So if O365 Groups is to fulfil the promise of a customisable user experience one must look below the product features of the underlying products, through to the core purpose of what that product was created for in the first place. With many of these product components now having been acquired by Microsoft, it is important to not lose what made these products attractive in the first place. With this in mind the O365 Groups’ ‘Experience’ can build on the strengths of these products, rather than what many of us fear; a compromise solution that will detract from the experiences that we have worked hard to achieve in the pre-O365 Groups world.

For me it would be as simple as sitting down with some lead users and developers of the underlying product suite and asking questions like (with my answers for Yammer as an example):

  1. What core principles do you think this product’s designers had when they first developed the product?”
    • Not a hard one. I believe ‘networking and community’ is the core theme
  2. “What are some core features that to you exemplify the core purpose?”
    • The ability for anyone in the organisation to create and self-manage a group/community, without management oversight, is a core feature for community.
  3. “What was the core business problem that you believe these designers had in mind?”
    • As evidenced by the post-acquisition activities of the Yammer founders, the ‘Unresponsive Organisation’ was a key business target
  4. “What current features/use cases have been added for convenience more so that reinforce the core purposes?”
    • I think some of the features to ‘compete’ with shorter term team collaboration options e.g. instant messaging (now gone anyway), high frequency email alerts (though can be controlled). Perhaps security is another; do we really need private groups in Yammer?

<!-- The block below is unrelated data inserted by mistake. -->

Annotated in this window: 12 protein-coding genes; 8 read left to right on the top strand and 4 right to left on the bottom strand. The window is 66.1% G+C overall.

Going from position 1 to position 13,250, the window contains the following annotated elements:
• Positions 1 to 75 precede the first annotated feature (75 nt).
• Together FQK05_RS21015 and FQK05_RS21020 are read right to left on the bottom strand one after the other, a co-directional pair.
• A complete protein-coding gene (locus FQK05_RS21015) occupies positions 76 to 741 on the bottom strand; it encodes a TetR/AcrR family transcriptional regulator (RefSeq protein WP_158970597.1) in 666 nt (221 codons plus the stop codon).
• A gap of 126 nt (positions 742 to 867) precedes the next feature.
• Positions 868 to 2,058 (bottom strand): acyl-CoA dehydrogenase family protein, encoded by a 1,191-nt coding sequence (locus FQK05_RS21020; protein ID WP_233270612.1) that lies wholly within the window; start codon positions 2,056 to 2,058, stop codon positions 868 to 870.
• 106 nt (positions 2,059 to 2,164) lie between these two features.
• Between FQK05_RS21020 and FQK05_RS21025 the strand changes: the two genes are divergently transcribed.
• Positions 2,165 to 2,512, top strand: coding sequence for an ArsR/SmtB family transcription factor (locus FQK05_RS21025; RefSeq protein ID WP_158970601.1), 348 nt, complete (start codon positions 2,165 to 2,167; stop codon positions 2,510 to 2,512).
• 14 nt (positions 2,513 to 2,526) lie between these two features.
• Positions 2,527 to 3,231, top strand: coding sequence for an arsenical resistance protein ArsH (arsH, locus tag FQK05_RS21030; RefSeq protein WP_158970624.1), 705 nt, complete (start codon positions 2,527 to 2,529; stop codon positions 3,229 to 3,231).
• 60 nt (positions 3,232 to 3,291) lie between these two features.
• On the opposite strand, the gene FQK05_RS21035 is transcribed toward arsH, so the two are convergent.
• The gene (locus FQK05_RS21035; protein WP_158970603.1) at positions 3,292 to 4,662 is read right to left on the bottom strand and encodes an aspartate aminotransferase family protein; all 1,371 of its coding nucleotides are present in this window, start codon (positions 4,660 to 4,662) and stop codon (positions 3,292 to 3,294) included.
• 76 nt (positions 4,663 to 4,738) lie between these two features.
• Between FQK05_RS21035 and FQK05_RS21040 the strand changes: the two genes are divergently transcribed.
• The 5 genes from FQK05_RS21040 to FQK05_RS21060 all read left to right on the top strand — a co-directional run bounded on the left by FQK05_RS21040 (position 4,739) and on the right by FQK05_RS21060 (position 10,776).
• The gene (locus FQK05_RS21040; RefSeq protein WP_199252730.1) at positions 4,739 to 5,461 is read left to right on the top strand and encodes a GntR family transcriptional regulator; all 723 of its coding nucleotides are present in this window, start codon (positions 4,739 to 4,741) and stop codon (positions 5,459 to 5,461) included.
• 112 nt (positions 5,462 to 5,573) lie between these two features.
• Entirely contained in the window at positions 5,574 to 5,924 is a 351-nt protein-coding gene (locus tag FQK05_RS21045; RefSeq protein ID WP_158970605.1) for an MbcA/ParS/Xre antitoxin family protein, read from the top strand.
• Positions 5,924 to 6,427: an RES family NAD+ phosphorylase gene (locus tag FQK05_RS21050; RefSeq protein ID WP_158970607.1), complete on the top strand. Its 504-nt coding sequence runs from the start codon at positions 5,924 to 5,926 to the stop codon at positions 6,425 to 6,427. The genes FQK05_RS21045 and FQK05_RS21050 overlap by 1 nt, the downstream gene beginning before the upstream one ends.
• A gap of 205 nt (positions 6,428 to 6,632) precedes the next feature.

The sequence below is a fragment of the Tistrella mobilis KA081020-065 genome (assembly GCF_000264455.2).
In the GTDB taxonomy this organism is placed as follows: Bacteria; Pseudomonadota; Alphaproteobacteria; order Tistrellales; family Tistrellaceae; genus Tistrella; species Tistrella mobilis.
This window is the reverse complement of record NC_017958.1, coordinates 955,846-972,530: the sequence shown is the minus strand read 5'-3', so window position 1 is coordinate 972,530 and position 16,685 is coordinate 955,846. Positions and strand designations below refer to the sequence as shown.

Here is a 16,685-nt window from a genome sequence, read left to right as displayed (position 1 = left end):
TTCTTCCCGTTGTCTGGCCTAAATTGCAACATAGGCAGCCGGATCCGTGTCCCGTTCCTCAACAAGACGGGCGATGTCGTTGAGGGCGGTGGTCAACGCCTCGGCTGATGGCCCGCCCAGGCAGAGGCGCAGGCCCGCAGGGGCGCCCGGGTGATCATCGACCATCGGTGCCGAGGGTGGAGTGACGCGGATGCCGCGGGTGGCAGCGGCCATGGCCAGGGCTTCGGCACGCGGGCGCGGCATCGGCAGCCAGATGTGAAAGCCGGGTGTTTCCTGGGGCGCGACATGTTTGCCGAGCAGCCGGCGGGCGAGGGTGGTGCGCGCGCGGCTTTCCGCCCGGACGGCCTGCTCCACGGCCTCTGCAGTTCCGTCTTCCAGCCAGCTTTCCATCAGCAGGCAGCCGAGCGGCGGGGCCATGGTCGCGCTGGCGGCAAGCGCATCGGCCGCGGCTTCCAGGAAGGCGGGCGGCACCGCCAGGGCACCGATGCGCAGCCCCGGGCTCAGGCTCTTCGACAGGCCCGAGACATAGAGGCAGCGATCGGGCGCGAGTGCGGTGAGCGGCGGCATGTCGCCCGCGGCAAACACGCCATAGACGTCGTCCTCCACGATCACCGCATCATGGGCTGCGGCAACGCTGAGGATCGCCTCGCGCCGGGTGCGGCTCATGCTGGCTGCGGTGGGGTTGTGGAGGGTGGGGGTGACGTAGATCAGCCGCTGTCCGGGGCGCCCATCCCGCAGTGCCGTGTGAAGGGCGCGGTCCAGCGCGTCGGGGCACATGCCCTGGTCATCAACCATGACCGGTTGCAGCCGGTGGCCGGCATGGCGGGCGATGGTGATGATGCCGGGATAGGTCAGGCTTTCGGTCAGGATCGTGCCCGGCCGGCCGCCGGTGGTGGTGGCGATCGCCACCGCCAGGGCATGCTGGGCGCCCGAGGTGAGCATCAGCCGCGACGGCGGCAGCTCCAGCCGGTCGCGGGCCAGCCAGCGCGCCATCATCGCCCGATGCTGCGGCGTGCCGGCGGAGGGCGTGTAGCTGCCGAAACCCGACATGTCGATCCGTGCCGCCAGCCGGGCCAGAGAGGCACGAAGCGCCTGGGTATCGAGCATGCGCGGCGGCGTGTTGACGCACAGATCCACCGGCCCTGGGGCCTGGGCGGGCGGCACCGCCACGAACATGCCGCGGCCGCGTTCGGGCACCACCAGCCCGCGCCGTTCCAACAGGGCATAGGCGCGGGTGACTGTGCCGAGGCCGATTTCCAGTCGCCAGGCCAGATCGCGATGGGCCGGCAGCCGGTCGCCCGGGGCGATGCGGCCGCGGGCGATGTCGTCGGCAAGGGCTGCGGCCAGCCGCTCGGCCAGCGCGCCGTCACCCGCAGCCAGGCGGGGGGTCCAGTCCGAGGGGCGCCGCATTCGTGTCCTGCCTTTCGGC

5. “What are the 3 most important new core purpose features you would like to see irrespective of the Office 365 Groups charter?”
    • With a focus on reinforcing the core ‘networking and community’ purpose, I would like to see a stronger focus on facilitating deeper relationships in communities. Also it’s important that communities do not become siloes in their own right, so some visibility of interconnectedness (or otherwise) between groups/communities is important. Thirdly, perhaps extending the group admin features to cater for differing group/community leadership roles like conversation moderator, content manager, event organiser etc..

If we were to complete a similar exercise with leaders/developers of Team Sites, Outlook, One Drive, Skype I suspect we would find:

  • Non-overlapping core purposes. Office365 Groups needs to avoid any erosion in functionality that support core purposes.
  • Several non-core features of one product that are core features of another. These can comfortably be stripped away once the plumbing is complete to the alternative source, if and when needed.
  • A product roadmap that would build up the product peaks (core purpose), rather than fill up the valleys with compromised features.

office-blog